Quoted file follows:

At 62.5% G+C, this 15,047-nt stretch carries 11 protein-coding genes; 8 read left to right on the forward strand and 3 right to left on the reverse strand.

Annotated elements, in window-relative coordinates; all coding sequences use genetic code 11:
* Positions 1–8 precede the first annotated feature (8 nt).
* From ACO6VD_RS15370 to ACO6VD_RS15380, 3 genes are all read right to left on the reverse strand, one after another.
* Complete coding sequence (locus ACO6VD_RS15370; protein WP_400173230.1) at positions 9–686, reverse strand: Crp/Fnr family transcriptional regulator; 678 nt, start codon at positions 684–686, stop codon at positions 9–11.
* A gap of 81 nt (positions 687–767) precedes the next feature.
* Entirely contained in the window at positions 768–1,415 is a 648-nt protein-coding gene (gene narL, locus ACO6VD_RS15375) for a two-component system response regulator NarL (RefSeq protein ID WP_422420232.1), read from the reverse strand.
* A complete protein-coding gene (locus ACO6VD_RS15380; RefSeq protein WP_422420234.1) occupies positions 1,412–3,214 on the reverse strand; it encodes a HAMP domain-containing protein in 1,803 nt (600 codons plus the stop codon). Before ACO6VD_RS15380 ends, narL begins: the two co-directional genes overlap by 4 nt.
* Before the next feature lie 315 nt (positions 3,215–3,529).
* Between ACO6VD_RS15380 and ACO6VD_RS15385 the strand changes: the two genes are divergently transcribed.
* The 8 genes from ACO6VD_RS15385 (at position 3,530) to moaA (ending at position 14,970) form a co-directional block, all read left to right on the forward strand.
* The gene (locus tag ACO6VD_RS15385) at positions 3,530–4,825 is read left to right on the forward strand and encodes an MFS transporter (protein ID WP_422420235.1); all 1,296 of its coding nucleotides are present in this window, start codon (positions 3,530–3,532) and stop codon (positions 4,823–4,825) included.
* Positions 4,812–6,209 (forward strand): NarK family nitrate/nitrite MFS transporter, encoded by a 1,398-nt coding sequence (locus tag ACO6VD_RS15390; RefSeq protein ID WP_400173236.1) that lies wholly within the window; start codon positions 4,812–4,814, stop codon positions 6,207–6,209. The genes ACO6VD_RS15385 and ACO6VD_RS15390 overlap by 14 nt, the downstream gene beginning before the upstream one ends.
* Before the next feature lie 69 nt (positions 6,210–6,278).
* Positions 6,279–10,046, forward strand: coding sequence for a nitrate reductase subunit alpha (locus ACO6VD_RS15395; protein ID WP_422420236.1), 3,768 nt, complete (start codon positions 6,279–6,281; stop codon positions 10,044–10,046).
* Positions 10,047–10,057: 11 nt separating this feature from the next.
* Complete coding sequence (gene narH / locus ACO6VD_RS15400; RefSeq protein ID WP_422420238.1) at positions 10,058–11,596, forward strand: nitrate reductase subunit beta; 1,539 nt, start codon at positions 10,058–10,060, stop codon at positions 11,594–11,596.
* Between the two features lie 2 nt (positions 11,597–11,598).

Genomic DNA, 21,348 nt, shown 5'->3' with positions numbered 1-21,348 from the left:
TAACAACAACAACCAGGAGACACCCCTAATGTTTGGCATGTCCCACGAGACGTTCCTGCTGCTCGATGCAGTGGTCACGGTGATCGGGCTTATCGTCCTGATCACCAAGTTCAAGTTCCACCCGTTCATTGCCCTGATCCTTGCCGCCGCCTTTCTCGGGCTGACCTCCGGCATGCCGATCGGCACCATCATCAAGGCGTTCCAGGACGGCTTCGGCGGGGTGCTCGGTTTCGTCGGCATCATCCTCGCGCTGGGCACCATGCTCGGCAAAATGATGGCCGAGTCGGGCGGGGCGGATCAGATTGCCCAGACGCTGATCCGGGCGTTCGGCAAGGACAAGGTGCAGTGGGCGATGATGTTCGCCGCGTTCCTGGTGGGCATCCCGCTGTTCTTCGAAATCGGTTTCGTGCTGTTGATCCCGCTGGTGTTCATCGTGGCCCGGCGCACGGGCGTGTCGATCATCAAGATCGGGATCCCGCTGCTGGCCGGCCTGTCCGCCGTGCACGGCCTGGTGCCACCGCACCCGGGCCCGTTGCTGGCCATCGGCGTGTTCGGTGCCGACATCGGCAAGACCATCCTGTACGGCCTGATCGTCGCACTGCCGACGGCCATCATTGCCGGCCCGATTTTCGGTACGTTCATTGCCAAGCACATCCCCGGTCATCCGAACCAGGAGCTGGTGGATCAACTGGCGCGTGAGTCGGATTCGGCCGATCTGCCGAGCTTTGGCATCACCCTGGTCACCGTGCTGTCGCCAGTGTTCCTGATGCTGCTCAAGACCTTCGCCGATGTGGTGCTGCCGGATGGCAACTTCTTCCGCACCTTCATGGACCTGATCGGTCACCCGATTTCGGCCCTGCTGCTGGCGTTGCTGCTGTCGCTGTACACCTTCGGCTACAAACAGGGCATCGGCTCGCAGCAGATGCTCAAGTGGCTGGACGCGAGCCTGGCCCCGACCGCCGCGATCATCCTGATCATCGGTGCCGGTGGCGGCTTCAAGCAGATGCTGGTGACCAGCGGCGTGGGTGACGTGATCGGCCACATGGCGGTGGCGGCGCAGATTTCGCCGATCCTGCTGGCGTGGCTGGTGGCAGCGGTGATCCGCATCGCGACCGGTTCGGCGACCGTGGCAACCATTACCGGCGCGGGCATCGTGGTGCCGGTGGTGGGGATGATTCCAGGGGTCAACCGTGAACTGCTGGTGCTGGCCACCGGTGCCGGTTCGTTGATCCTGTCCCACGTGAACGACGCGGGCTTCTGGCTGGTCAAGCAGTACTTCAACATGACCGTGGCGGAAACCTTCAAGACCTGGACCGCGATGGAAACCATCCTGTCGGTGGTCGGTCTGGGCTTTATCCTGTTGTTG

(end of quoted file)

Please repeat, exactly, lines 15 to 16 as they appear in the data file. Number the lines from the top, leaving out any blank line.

* Positions 6,279–10,046, forward strand: coding sequence for a nitrate reductase subunit alpha (locus ACO6VD_RS15395; protein ID WP_422420236.1), 3,768 nt, complete (start codon positions 6,279–6,281; stop codon positions 10,044–10,046).
* Positions 10,047–10,057: 11 nt separating this feature from the next.